Sunday, November 1, 2009

"Shades of Grey" - Redefining Alignment

Before I begin, please be aware that all this applies to B/X D&D, and perhaps pre-Supplement OD&D (on which B/X is heavily based).

I've written before that I think the "cosmic throwdown" form of alignment is the best way to represent alignment in D&D...that is, do you stand for civilization or the evil, unknowable, unspeakable elder gods like Cthulhu and his ilk. After more thought, especially regarding the place of religion in a D&D campaign, I'm beginning to re-think that.

The traditional "good-evil" ideas prevalent in most D&D game worlds are...well, too simplistic and "cartoonish" (for lack of better articulation). I mean, you CAN play that way (and you can play Pathfinder or 4E, too...whatever floats your boat), but I don't know if that's as practical or consistent (with regard to the game rules/setting) as it could be.

Recently I've had a chance to play a cleric in an on-line Skype game. I chose to be Neutral and dedicated to a "toad" deity. The reason I chose my neutral alignment is I didn't want to be placed in the role of a "hero" and wanted the option to act in a way that could save my own ass. I thus made a slightly cowardly, slovenly character.

I ended up acting heroically and getting killed.

How the hell did this happen? Well, I'm starting to thing the cleric class, by dint of its design, seems prone to take on a leadership and generally "protagonist" role. Whether blazing a trail through undead, casting light, fighting in melee (they're not a "stand back and shoot" type), the cleric is going to be put in a take-charge position...and that's what happened with my character.

In watching my nephews play D&D, they've each had the opportunity to play clerics, and they too end up treating them as paladins. My buddy Matt often played clerics and when he did he was often proactive, NOT acting as a "support character" but leading his own (fanatic) troops.

I should note these players I talk about all played Lawful characters. My cleric was supposed to be Neutral but ended up acting Lawful in the end (to his detriment).

Anyhoo, talking about clerics is not the point of this post. I'm writing about alignment. Consider this idea:

How about divorcing alignment from gods, deities, and clerics altogether?

What if alignment were to simply describe the personality of a character/NPC/monster ("players may choose the alignments they feel will best fit their characters") rather than as strict doctrine to follow ("alignments give guidelines for characters to live by. The characters will try to follow these guidelines...")?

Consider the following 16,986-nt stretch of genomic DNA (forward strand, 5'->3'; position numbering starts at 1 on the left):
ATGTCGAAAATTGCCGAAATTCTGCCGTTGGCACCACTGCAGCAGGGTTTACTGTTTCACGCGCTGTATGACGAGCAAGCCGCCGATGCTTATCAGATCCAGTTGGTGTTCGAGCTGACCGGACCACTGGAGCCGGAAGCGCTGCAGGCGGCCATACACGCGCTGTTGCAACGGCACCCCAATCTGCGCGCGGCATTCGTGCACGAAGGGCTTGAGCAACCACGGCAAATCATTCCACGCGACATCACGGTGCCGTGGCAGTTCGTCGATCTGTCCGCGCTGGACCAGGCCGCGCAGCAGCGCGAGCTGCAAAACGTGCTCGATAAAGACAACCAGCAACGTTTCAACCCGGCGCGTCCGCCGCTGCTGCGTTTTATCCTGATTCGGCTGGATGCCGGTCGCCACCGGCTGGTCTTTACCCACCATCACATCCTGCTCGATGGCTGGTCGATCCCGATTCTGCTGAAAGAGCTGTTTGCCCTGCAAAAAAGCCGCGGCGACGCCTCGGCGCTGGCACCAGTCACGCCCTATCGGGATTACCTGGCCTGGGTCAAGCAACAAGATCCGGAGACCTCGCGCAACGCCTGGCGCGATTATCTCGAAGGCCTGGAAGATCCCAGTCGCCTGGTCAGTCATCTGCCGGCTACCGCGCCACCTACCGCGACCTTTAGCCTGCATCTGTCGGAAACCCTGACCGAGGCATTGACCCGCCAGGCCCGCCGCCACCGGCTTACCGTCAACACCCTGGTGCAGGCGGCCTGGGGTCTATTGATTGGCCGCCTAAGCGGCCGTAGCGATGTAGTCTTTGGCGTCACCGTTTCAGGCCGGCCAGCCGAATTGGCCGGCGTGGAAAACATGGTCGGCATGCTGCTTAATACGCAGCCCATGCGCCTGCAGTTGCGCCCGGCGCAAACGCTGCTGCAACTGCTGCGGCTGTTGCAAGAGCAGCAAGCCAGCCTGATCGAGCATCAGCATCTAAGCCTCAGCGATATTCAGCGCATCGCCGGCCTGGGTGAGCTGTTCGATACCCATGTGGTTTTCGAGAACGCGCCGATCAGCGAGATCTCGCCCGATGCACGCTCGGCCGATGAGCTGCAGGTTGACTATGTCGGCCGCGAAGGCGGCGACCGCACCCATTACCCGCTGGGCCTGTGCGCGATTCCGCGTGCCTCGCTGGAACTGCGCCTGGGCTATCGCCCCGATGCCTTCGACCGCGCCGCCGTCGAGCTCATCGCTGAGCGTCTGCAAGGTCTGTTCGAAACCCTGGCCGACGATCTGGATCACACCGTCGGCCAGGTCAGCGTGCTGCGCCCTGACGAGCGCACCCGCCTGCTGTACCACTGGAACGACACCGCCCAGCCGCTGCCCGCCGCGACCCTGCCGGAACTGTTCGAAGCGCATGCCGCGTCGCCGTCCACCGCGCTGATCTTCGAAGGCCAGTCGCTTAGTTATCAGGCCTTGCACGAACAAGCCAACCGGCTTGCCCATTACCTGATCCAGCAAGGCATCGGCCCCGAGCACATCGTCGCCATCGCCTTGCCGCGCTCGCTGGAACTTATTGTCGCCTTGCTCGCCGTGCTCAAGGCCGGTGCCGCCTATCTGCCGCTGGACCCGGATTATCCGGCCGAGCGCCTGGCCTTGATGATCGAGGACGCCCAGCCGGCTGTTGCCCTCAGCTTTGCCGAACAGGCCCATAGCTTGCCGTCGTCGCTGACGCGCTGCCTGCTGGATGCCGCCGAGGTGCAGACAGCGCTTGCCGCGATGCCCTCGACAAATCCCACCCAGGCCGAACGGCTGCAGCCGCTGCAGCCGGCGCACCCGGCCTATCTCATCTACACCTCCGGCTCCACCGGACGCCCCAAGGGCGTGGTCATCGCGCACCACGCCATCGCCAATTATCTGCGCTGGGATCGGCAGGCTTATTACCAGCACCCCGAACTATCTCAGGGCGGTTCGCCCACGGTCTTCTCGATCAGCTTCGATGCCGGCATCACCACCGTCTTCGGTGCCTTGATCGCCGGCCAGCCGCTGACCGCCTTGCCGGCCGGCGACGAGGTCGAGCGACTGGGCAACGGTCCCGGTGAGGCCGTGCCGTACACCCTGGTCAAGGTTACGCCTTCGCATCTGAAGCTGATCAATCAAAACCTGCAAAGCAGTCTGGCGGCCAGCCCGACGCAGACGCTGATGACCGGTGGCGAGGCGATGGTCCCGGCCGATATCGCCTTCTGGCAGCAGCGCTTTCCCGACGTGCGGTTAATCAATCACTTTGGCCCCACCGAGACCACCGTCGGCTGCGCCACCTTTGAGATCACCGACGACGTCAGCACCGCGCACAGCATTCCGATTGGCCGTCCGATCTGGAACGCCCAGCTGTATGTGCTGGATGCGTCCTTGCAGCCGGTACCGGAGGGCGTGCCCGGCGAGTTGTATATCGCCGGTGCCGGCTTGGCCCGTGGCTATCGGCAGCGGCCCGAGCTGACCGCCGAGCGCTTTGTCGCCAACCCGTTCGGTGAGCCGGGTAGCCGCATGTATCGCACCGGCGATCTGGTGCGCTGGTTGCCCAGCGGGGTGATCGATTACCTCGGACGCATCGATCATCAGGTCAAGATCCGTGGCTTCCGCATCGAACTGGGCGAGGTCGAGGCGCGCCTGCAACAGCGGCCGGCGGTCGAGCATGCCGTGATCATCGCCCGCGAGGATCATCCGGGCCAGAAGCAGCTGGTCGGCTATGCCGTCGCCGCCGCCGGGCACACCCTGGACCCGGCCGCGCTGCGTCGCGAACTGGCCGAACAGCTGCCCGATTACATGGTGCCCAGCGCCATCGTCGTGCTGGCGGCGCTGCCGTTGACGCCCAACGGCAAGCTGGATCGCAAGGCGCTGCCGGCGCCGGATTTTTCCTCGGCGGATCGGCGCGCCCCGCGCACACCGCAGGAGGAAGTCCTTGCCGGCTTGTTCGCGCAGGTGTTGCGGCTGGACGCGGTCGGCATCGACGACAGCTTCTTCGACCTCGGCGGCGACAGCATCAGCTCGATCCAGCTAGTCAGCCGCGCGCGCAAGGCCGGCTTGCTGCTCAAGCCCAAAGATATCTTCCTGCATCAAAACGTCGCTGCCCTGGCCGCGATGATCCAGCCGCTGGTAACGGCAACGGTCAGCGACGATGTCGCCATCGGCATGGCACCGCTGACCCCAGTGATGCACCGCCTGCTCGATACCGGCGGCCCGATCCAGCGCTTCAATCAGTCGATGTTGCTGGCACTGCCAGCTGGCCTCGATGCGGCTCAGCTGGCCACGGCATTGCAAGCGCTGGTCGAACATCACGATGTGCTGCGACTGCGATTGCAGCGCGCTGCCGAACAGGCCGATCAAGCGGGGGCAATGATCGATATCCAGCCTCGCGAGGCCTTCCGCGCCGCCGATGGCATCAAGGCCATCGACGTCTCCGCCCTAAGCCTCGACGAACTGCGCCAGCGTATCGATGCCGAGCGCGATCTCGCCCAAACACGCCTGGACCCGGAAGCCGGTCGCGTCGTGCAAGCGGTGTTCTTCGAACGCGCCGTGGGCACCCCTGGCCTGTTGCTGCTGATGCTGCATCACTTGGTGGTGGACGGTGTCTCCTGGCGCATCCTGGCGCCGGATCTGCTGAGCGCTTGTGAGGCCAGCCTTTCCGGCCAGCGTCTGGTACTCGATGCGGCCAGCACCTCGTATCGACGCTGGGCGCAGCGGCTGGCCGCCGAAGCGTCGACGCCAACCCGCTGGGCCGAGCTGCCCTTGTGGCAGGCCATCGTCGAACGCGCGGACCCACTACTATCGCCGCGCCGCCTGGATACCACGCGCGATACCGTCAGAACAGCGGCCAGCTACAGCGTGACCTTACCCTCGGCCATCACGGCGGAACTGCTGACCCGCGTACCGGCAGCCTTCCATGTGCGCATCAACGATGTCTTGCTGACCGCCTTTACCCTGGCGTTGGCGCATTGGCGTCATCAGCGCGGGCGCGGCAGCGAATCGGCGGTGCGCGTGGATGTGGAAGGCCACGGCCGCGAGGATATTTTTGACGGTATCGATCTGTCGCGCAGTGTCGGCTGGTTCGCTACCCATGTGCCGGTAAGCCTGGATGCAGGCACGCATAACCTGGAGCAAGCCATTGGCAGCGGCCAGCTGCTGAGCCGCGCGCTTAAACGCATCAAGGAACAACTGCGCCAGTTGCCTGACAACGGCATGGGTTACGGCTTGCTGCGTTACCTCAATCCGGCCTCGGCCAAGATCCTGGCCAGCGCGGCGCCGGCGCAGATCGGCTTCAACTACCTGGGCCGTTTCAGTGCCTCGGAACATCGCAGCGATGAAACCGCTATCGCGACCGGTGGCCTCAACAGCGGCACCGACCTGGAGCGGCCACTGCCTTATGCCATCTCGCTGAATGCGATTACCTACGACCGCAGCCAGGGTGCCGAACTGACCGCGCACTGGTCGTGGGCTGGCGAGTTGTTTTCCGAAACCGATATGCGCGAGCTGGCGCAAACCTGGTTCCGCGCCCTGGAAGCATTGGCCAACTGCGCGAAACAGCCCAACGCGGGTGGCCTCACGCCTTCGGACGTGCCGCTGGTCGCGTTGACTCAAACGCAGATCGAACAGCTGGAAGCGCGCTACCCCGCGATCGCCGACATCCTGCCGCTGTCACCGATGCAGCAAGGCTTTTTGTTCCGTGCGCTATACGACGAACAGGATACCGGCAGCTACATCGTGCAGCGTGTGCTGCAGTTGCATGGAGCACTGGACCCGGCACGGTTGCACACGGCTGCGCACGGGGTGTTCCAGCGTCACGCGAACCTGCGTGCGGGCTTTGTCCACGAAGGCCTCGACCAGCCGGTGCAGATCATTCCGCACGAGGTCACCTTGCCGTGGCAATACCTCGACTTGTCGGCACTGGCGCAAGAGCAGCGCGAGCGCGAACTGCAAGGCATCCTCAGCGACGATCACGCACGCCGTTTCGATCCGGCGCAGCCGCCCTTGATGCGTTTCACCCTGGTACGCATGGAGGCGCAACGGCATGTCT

What if clerics gained their abilities (spells, undead turning) from following the dictates of their religion, not the dictates of their alignment? Aside from making the class more interesting from a role-playing perspective (did you keep the commandments? make the appropriate sacrifices?) is allows alignment to simply be used as expressions of human (or elf or dwarf or whatever nature). Here's what I was thinking:

Lawful = "Heroic"
Neutral = "Selfish"
Chaotic = "Psychotic"

Why call a Lawful character Heroic? Because by definition, that's what a follower of Law is: one willing to put the good of the group before the good of the individual. By the definition of Lawful in the Basic set (which I won't bother to quote here), even those "lone wolf" types of comic book characters (Batman, Wolverine) would be considered Lawful. Respect for life? Check. Keeps their word? Check. Self-sacrifice when necessary? Check. The Lawful character is Heroic.

Why call a Neutral character Selfish? Because the description of the Neutral character is a portrait of self-interest. Someone "most interested in personal survival" is not someone who puts the good of the group ahead of his (or her) individual self, by definition. Someone who only joins the group because it's in their best interest? Selfish. Someone who is not "helpful unless there is some sort of profit in it? Selfish.

But not necessarily evil, per se. Most civilized individuals (human, dwarf, elf, halfling) are going to fall into one of these two alignments. Only the true aberrants are Chaotic.

Why call a Chaotic character Psychotic? Here I will quote a bit. "...the group is not at all important. Chaotics often act on sudden desires and whims. They cannot be trusted and their behaviors are hard to predict."

Any Firefly fans remember the Reavers? This is the Chaotic individual (and a good model for Chaotic humanoids like goblins and orcs). Serial killers; individuals that have no interest in the laws of man or God, only their own gratification and depravity. Some might say a follower of Chaos is all about "personal freedom;" but freedom to do what you want at the expense of others is EVIL. And it is detached from reality (as a part of a society, culture, or world you are a cog in that group and to think your actions are somehow above the law or that you will face no consequences for acting against the ways of the group will generally set you up for a fall).

Possibly more on this later....


  1. Well, I'm starting to thing the cleric class, by dint of its design, seems prone to take on a leadership and generally "protagonist" role.

    The last time I allowed Clerics, I changed the name of the class to "Champion" and that little trick made a lot of things clear. Clerics are not meant to be walking MASH-units or pious wimps. They are Paladins, Knights Templar, and Van Helsing.

    As to Alignment--I don't see any issue with detaching Alignment and Clerics as such. I continue to wrestle with this mechanic. My biggest issue is: if Alignment doesn't do anything mechanically, then why have it? And yet, I keep having it.

  2. Whether or not alignment has to exist AT ALL is a completely different topic...though one I might need to explore!